But they also ruled that cDNA sequences may be patented. The argument is something like this: DNA is found in nature, hence not patentable. But cDNA, or DNA stripped of its introns, is not found in nature, hence potentially patentable. See Adam Liptak’s article in The New York Times.

The outcome means (or seems to mean) that Myriad Genetics will no longer have a monopoly on testing for the breast-cancer genes, BRCA-1 and -2. Liptak suggests that competition will now drive the cost of such tests down from the present price of around $3000. Myriad’s stock nevertheless had gone up at the time of Liptak’s report.

Photography contest, V

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Polish your lenses again (but not dry, please) – this post announces the fifth Panda’s Thumb photography contest. We encourage entries in a single, general category, which includes pictures of just about anything of scientific interest. If we get enough entries, consistently with the rules, we may award additional prizes, presuming, of course, that we can find more prizes.

We dedicate this contest to the memory of our colleague Mark Perakh. First prize will be a copy of his book Unintelligent Design.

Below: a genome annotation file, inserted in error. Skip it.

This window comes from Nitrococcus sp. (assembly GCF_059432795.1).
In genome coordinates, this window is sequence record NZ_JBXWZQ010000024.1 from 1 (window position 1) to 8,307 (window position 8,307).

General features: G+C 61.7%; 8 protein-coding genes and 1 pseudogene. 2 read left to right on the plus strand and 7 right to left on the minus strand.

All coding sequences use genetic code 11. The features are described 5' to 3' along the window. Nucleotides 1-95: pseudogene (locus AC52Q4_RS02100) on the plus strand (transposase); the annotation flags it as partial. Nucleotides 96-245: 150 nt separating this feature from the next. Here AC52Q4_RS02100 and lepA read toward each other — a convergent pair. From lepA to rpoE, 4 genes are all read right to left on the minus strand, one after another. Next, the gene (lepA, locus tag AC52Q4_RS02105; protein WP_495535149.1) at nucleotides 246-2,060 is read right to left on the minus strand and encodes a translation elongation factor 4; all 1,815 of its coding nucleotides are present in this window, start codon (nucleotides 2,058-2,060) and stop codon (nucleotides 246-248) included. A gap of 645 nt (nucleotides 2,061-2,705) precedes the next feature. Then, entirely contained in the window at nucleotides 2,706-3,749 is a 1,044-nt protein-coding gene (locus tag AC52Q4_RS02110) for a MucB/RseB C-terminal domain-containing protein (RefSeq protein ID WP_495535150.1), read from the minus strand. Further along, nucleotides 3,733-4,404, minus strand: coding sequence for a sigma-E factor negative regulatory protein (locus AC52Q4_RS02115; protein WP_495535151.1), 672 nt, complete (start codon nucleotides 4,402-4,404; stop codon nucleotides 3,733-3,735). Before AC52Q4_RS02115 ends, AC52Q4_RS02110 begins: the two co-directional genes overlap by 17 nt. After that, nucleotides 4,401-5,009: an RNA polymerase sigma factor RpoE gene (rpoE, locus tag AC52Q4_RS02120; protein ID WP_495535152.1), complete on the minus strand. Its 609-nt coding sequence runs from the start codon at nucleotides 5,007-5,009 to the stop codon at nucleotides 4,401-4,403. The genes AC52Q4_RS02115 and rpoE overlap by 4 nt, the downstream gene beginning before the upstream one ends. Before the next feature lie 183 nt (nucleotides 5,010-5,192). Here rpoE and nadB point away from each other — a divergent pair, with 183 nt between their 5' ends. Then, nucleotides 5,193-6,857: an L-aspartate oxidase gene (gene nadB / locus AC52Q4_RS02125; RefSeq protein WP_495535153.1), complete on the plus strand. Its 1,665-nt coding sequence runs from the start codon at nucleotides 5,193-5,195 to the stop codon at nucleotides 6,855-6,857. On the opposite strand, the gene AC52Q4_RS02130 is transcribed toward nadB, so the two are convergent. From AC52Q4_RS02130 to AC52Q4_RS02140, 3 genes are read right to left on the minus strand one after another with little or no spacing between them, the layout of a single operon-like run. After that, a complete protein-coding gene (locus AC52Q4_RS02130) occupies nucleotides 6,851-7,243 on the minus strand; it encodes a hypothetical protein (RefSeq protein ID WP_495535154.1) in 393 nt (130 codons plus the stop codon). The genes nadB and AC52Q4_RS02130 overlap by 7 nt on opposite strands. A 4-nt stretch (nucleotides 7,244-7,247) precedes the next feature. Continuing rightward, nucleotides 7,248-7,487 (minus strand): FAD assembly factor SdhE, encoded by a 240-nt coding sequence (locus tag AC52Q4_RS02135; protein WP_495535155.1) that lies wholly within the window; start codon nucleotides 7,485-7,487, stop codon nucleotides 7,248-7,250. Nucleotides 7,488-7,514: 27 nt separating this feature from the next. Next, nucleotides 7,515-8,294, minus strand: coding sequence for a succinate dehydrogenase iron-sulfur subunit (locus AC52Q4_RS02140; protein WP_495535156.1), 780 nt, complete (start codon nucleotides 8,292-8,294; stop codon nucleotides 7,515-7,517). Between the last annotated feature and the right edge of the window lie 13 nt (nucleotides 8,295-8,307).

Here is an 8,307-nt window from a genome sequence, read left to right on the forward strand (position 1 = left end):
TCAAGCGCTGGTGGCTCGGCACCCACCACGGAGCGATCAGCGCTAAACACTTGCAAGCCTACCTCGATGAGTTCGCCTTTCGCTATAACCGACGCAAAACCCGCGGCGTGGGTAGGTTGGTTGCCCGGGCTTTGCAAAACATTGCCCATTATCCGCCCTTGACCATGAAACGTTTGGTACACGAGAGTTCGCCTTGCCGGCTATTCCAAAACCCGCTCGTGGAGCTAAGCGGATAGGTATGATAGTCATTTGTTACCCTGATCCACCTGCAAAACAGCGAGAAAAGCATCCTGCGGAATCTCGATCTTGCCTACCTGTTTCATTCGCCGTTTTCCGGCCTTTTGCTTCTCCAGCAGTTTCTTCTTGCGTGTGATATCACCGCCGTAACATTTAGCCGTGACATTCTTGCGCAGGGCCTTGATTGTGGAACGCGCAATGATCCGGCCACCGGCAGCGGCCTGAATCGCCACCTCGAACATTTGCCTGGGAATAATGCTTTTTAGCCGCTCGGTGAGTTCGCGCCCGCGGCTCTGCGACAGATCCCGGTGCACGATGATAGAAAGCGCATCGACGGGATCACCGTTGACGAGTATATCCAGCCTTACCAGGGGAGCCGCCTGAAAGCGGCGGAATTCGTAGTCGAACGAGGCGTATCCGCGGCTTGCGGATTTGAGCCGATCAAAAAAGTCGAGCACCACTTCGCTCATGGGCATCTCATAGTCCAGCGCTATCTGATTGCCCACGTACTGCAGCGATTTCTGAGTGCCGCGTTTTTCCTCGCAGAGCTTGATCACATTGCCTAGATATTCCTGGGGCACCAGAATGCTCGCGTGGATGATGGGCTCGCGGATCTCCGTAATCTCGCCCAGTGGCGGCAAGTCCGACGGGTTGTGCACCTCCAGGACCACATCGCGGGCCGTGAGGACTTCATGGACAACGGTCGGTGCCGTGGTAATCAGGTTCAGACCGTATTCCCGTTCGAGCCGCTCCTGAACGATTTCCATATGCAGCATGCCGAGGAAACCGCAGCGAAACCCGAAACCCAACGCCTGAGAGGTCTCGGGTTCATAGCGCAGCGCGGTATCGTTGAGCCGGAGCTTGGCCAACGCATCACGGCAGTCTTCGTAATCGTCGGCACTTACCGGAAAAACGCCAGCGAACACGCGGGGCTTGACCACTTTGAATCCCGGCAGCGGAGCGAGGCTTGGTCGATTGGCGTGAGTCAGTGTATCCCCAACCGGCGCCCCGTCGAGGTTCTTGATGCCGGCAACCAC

4 x 5 film holder (2 exposures), Tri-X film (24 exposures), SD memory card (>1000 exposures).

The rules will be substantially the same as last year’s and will be posted in detail on Monday, July 8, at noon, Mountain Daylight Time (UTC - 6 h). We will accept entries from July 8 through 22, inclusive.

We will leave this post in place for one week.

Uca pugilator


Photograph by Peter Psyhos Burns.

Photography contest, Honorable Mention.


Uca pugilator – sand fiddler crab, Wellfleet, Massachusetts, July, 2003.

Atheist in a foxhole


I hope this is not too far off task, but two years ago, on June 4, 2011, at approximately 8 a.m., I took my wife to the emergency room. I did not bring her home again till November 18.

Grand Canyon


Photograph by Andrew Gould.

Photography contest, Honorable Mention.


Panoramic view of Grand Canyon, Arizona.